In the years since conflict began in Syria in 2011, the country has become the world's forgotten humanitarian crisis. Almost 15 million people are in need of humanitarian aid and a third of the population lives in communities contaminated by unexploded ordnance. Inside the country there are two million displaced people living in refugee camps. Millions more have fled abroad - including half the country's healthcare workers.
According to the UN's Office for the Coordination of Humanitarian Affairs, as many as 300,000 shells and bombs have failed to detonate during the conflict – leaving civilians vulnerable to death and injury years after the battle has moved on. The World Health Organisation estimates that 15 per cent of the population lives with disabilities caused by the conflict.
Issam, HALO risk education teacher and cluster bomb survivor
HALO is working in the northwest of Syria in an opposition-controlled enclave in Idlib Governorate. We teach families how to stay safe in a landscape hugely contaminated with unexploded debris. We are also mapping landmine accident data and conducting surveys of villages. We began clearance of dangerous items in August 2022 and we will begin mechanical clearance in 2023.
Our teams have disposed of 68 items including mortars, projectiles, fuzes, grenades, rockets and cluster bombs. Most of them were located in agricultural areas, so our work helps farmers use their land – making people safe helps their livelihoods and supports economic activity.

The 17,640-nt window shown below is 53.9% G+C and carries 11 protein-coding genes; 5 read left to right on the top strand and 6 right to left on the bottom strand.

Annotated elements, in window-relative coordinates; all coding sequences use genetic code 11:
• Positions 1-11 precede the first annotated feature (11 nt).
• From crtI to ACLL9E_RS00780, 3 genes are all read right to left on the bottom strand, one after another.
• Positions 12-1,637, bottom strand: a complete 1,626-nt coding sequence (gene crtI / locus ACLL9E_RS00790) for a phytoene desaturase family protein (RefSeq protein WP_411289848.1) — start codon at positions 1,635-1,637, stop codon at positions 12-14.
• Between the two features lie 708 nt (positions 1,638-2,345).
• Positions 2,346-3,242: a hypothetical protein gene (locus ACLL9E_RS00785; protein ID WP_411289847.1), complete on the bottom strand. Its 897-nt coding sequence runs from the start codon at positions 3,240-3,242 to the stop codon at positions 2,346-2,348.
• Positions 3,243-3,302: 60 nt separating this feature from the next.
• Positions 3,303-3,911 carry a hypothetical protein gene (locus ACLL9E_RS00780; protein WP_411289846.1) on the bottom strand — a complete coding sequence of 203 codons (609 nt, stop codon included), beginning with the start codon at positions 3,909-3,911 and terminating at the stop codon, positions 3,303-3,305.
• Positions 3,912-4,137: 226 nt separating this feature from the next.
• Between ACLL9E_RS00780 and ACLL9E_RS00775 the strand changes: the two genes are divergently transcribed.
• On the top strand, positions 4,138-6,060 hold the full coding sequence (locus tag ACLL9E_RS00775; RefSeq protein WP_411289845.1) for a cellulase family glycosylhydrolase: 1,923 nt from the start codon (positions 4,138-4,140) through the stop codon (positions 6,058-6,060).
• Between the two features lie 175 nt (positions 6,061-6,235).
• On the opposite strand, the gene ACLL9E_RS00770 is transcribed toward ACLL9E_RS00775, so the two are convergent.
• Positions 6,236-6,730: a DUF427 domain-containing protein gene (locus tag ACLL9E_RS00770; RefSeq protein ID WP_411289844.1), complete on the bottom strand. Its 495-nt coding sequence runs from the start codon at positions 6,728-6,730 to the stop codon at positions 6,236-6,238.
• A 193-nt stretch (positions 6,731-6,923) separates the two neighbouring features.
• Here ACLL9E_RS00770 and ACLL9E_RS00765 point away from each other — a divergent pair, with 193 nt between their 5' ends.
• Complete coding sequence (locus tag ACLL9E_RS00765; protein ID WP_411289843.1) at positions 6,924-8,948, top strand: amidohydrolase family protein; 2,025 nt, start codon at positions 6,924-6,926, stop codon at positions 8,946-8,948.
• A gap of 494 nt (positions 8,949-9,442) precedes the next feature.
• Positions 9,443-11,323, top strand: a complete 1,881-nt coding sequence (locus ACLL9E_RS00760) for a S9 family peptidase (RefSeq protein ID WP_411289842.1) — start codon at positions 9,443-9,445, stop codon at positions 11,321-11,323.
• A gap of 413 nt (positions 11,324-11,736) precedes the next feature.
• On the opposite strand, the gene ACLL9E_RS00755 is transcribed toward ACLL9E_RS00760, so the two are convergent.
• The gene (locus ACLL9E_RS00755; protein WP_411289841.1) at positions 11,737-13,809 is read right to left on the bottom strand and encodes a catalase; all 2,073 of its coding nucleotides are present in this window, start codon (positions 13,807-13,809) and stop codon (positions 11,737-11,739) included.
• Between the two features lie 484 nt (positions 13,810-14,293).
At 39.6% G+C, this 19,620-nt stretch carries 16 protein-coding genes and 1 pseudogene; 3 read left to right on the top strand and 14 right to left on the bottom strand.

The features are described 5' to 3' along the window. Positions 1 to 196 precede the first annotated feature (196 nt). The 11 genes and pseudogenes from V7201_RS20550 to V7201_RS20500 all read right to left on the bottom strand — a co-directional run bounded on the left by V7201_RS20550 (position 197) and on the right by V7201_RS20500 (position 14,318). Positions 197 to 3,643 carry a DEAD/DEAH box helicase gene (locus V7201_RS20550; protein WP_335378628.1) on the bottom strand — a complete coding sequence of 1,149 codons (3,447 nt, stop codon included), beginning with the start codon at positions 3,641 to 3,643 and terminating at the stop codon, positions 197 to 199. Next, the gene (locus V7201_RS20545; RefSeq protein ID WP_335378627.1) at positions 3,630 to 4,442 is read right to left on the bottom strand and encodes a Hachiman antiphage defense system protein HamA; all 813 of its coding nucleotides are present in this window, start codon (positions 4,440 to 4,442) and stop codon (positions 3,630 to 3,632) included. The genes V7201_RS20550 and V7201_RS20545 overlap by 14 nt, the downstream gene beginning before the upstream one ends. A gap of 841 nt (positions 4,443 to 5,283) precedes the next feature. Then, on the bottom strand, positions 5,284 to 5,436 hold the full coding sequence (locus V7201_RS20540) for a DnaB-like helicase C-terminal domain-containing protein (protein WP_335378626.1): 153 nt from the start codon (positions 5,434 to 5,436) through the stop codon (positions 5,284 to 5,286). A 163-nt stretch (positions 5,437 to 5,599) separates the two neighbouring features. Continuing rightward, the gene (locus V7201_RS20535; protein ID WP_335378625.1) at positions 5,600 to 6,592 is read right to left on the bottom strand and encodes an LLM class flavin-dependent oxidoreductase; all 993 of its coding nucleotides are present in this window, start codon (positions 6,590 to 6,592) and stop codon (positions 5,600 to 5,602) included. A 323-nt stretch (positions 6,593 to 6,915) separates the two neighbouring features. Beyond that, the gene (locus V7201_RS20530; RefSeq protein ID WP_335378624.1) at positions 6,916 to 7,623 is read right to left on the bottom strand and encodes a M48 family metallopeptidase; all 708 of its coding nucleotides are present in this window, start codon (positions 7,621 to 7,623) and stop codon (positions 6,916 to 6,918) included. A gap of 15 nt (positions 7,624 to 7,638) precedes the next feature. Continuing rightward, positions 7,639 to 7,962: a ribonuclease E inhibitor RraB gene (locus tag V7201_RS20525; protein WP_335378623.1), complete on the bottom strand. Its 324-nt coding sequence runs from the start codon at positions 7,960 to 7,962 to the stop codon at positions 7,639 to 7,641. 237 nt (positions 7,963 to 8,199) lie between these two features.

We have mixed gender teams conducting explosive ordnance disposal. Our female staff are proud not to be permanently disposing of explosives, they also challenge gender roles and demonstrate the value of having women in the team.
Our risk education work is badly-needed. A HALO survey revealed that 60 per cent of adults believe that unexploded devices are safe to pick up and over half think a location will be safe if there are no warning signs.
Sadly, thousands of Syrians have already suffered horrendous injuries from the debris of war. With the Syrian healthcare system under serious strain, many victims receive little or no assistance. HALO case workers provide registration, referral and transportation services to victims of explosive ordnance, to help them navigate the fractured healthcare system.